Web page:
"In November 1940, Houston returned to the Philippines for her second deployment as Asiatic Fleet flagship. When Japan escalated its disputes with the U.S. into open warfare in December 1941, the cruiser was sent south to Australian and Netherlands East Indies waters. As the heaviest unit of the Allied naval force in that area, she was actively employed in the desperate struggle against the Japanese East Indies' offensive. A enemy bomb disabled her after gun turret on 4 February 1942, but she remained in the combat zone, fighting off air raids and taking part in the Battle of the Java Sea on 27 February. The next day, with the situation in the East Indies now hopeless, Houston was ordered to leave the area. Steaming in company with the Australian light cruiser Perth, she encountered a strong Japanese navy force supporting an amphibious landing on western Java, near the Sunda Strait. In a valiant night battle against overwhelming odds, Houston and Perth were sunk by enemy gunfire and torpedos." -- USS Houston (CA-30, originally CL-30), 1930-1942

"Receiving word that the major Japanese invasion force was approaching Java protected by a formidable surface unit, Admiral Doorman resolutely determined to meet and seek to destroy the main convoy. Sailing 26 February with Houston, HMAS Perth, HNMS De Ruyter, HMS Exeter, HNMS Java and 10 destroyers, he met the Japanese support force under Admiral Takagi consisting of 4 cruisers and 13 destroyers. In the Battle of the Java Sea which followed, Doorman's forces fought valiantly, but were doomed by lack of air cover and communication difficulties. The ships met for the first time in the late afternoon, and as Japanese destroyers laid smoke the cruisers of both fleets opened fire. After one ineffective torpedo attack the Japanese light cruisers and destroyers launched a second at 1700, this attack sinking Kortenaer. Exeter and destroyer Electra were hit by gunfire, Electra fatally, and at 1730 Admiral Doorman turned south toward the Java coast, not wishing to be diverted from his main purpose, the destruction of the convoy itself. With dogged fighting spirit he dodged another torpedo attack and followed the coastline, during which time Jupiter was sunk, either by mine or internal explosion. Then Encounter was detached to pick up survivors from Kortenaer, and the American destroyers, their torpedoes expended, were ordered back to Surabaya. Now with no destroyer protection, Doorman's four remaining ships turned north again in a last gallant attempt to stop the invasion of Java." --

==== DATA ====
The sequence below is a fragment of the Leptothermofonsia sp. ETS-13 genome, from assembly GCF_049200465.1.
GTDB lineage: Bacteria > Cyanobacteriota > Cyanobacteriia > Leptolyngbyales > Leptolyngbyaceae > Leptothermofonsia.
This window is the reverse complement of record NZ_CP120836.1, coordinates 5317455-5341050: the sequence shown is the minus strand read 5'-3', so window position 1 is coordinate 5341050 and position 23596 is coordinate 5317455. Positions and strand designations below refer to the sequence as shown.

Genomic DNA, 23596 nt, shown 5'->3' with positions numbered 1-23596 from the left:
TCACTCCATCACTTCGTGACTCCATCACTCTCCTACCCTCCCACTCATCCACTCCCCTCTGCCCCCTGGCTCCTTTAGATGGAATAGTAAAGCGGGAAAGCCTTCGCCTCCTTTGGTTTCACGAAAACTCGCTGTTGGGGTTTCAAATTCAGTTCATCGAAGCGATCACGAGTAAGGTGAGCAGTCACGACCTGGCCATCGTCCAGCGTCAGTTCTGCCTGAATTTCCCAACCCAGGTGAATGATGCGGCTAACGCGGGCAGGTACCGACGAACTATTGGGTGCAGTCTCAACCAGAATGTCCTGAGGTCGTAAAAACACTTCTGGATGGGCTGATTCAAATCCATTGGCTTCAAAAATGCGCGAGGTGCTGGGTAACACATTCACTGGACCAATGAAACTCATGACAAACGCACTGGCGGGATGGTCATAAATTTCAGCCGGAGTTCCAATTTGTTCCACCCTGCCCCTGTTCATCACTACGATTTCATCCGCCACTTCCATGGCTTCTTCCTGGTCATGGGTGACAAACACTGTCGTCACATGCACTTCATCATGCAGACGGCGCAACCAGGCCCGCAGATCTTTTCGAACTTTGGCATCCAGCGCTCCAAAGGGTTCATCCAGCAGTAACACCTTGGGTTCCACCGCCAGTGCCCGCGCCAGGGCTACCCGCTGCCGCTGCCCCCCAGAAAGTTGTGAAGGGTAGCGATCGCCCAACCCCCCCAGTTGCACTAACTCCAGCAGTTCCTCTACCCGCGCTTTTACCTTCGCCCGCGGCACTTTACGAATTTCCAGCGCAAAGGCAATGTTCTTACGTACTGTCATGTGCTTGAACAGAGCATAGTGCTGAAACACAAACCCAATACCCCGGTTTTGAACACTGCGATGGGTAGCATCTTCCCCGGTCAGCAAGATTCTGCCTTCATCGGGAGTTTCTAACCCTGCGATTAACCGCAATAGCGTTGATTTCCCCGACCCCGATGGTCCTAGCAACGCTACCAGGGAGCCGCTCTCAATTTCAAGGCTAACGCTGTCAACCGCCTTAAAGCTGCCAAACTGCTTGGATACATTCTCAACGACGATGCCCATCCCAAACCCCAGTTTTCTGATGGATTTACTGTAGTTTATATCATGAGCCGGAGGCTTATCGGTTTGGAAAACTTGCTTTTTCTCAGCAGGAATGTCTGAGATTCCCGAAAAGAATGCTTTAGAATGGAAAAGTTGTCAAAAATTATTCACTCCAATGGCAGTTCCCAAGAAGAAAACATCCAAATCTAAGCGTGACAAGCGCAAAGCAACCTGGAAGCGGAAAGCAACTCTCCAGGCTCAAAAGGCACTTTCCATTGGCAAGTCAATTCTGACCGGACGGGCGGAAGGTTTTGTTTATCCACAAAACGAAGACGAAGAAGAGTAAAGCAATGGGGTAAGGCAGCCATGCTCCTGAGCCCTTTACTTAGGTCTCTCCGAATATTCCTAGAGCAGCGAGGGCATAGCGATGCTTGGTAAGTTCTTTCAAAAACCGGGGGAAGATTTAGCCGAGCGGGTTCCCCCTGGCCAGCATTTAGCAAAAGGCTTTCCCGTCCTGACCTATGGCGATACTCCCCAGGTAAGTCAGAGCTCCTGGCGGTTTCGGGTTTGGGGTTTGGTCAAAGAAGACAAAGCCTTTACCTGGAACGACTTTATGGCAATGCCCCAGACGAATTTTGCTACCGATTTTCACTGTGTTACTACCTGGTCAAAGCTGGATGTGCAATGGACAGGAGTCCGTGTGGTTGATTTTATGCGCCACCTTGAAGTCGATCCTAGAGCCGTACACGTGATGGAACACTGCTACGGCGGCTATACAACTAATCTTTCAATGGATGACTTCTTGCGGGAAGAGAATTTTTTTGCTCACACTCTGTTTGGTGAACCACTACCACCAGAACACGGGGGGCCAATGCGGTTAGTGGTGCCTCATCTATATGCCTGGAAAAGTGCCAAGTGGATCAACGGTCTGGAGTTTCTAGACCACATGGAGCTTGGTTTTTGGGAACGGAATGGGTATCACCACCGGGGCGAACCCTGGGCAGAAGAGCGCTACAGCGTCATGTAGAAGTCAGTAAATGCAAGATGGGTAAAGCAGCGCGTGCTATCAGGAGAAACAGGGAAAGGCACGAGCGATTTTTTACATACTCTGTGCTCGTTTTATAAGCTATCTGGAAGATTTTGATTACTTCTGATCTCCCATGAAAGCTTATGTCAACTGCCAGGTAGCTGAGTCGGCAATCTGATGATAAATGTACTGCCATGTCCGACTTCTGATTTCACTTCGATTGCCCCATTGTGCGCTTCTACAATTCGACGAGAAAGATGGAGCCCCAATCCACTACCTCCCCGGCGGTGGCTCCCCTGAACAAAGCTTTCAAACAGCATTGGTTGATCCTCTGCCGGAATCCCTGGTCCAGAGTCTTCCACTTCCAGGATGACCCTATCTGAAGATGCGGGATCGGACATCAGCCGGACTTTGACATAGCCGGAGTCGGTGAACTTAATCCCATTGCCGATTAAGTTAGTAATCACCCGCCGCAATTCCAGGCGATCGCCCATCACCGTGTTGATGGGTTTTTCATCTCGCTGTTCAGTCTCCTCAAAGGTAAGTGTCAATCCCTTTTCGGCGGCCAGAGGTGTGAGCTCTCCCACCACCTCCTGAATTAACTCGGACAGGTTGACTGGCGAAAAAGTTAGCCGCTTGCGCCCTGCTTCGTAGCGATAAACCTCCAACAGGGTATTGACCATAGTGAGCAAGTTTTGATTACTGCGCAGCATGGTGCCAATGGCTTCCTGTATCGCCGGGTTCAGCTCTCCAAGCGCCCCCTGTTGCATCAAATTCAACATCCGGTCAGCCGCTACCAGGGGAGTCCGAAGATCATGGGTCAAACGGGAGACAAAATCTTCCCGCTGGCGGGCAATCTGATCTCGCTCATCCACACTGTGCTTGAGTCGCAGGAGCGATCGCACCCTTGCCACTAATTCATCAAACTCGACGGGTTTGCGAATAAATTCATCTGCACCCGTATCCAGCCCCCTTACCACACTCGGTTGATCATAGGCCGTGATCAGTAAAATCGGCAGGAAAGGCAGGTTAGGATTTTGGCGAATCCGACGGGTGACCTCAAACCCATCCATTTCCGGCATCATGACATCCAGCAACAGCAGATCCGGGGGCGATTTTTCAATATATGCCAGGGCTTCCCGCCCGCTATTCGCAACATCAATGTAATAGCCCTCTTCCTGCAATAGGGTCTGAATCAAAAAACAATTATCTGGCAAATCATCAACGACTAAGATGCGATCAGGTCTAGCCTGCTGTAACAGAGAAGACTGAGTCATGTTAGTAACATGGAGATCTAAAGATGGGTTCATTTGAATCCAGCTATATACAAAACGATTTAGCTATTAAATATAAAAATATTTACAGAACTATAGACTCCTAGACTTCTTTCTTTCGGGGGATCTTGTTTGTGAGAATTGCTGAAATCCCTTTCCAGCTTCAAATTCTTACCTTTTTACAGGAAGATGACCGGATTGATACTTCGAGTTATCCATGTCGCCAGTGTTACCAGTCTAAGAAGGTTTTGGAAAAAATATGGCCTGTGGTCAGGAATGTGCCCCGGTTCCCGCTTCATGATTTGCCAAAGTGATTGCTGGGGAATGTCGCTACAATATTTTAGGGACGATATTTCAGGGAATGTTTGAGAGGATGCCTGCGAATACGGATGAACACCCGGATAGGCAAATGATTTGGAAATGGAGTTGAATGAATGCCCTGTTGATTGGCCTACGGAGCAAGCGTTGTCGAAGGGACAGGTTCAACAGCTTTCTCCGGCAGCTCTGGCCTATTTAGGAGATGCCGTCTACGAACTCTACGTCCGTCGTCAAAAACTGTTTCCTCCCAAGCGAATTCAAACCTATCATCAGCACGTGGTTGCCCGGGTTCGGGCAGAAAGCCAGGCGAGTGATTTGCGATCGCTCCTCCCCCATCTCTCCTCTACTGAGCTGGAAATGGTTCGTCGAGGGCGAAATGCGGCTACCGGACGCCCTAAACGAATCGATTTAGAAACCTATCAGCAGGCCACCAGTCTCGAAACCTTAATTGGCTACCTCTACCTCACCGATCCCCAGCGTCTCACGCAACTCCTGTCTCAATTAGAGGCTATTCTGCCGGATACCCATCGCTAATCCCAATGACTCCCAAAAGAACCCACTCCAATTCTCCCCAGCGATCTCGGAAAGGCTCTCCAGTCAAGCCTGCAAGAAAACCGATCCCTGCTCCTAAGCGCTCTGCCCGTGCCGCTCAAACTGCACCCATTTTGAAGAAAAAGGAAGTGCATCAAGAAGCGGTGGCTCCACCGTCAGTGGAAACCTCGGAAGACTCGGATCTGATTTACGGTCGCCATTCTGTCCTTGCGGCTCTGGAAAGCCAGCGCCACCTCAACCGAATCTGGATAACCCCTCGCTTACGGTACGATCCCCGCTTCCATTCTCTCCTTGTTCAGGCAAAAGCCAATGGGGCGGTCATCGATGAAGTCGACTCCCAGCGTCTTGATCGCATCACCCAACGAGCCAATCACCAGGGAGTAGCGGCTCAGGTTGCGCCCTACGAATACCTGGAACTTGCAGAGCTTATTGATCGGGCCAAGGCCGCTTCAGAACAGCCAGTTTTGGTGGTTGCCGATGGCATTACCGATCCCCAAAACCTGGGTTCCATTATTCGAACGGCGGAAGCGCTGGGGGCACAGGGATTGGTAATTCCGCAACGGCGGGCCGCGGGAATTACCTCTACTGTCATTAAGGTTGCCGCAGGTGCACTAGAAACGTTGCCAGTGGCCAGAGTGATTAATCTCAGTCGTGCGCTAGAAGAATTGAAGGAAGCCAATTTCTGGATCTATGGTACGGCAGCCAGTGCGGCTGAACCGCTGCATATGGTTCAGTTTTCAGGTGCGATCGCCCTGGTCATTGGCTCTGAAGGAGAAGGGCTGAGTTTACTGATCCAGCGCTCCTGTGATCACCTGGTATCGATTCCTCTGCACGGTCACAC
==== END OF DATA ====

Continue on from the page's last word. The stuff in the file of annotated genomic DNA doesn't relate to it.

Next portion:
Dictionary of American Naval Fighting Ships
Office of the Chief of Naval Operations
Naval History Division * Washington
USS Houston II (CA-30)

NavSource Online: Cruiser Photo Archive -- CL/CA-30 USS HOUSTON

Ships of the U.S. Navy, 1940-1945: CA-30 USS Houston

"Northampton-class cruiser (2f/2m). L/B/D: 600.3 66.1 23 (183m 20.1m 7m). Tons: 11,420 disp. Hull: steel. Comp.: 735-1,200. Arm.: 9 8 (3 3), 8 5, 32 40mm, 27 20mm; 6 21TT; 4 aircraft. Armor: 3 belt, 1 deck. Mach.: geared turbines, 107,000 shp, 4 screws; 32.5 kts. Built: Newport News Shipbuilding and Dry Dock, Newport News, Va.; 1929." -- USS Houston (CA-30)


Appendix : List of 135 work sites where Chinese force labours taken -- Table of the 135 work sites where Chinese people were taken, their locations, the number of Chinese labours and the deceased victims

Return to World War II Casualties